The department's purposes are to acquaint students with the economic aspects of modern society, to familiarize them with techniques for the analysis of contemporary economic problems and to develop in them an ability to exercise judgment in evaluating public policy. There is training for the general student as well as for those who plan careers as economists in civil service, private enterprise, teaching, or research.
The undergraduate program provides an excellent background for those going on to graduate work in the professional schools (for example, business and law) and may also be structured to prepare students for a Ph.D. program in economics. For Freshmen and Sophomores the Introductory Economics Center, IEC, provides the student with high quality teaching at the introductory level. The Economics Department's curriculum is also an integral part of Stanford's programs in International Relations, Public Policy, and Urban Studies.
The primary objective of the graduate program is to educate students as research economists. In the process, students also acquire the background and skills necessary for careers as university teachers and as practitioners of economics. The curriculum includes a comprehensive treatment of modern theory and empirical techniques. Currently, 23 to 27 students are admitted each year.
Economics has been taught at Stanford since the University opened for classes in 1891. In 1892 Amos G. Warner, a Johns Hopkins Ph.D., was hired to head the new Department of Economics and Social Science. Stanford was an educational innovator even then: Chairman Warner used to offer free meals to tramps and migrants, so that his students could observe the problems of the poor and unemployed. The first Ph.D. was awarded in 1896 to Mary Roberts Smith for her thesis on the Almshouse Women of San Francisco. The early years of the department were turbulent, marked by controversial dismissals of Edward Ross and Thorstein Veblen. Informed by this experience, the department has long maintained a commitment to intellectual diversity in approaches to the discipline of economics.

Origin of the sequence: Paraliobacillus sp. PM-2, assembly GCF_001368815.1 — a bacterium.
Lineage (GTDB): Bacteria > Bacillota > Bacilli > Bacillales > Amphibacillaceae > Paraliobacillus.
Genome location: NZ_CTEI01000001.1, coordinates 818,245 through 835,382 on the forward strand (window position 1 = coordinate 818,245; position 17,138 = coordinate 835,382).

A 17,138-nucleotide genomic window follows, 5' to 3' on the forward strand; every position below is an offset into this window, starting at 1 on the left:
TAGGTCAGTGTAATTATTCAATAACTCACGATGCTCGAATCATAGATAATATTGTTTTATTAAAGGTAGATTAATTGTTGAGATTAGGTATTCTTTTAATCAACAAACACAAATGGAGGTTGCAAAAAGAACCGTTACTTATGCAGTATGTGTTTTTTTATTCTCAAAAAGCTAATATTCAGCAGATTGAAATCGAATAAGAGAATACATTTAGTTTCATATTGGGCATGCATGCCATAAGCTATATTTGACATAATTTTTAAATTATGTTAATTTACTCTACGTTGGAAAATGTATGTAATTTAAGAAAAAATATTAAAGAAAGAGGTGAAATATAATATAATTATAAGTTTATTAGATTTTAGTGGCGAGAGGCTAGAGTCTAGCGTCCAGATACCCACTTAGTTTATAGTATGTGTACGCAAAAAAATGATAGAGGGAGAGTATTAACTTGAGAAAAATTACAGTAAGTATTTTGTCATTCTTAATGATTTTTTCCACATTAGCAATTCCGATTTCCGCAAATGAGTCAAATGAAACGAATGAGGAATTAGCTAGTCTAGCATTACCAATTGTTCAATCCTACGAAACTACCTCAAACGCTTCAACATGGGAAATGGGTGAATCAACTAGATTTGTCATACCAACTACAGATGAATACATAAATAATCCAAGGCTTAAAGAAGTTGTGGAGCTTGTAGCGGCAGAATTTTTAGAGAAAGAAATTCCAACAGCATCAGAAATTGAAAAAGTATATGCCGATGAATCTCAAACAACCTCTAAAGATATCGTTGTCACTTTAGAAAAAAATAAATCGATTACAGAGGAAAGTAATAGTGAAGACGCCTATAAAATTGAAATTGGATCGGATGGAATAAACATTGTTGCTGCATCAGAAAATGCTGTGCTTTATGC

At that time the department included political science and sociology as well as economics. Political Science became a separate department after World War I, while Sociology remained with Economics until after World War II.
Following World War II, under the leadership of Bernard Haley, Edward Shaw, and Moses Abramovitz, Stanford rose to national and international prominence in economics. In the early 1960s, the department became known as a center for economic theory, particularly the summer gatherings of leading theorists from around the world. This tradition continues to the present day. A major presence at the summer sessions from the outset was Kenneth Arrow, who joined the department in 1949 and was awarded the Nobel Prize in Economic Science in 1972.
In the 1960s, the department was also a center of expertise in economic development and economic history, including such figures as Abramovitz, Tibor Scitovsky, Hollis Chenery, Emile Despres. John Gurley and Edward Shaw pioneered the study of relationships between finance and economic development.
In 1994 the department moved into its present quarters in the Landau Building, named for Ralph Landau, pioneer chemical engineer, entrepreneur, and benefactor to Stanford. The building is shared with the Stanford Institute for Economic Policy Research, aptly symbolizing the department's longstanding determination to combine theory with applied fields and policy-oriented research. Through SIEPR and other channels, the economics department maintains strong cooperative relationships with social scientists throughout Stanford, including the Graduate School of Business, the Hoover Institution, and the Social Science History Institute. As of the 1990s, Stanford has regularly been ranked among the top handful of graduate economics programs in the nation.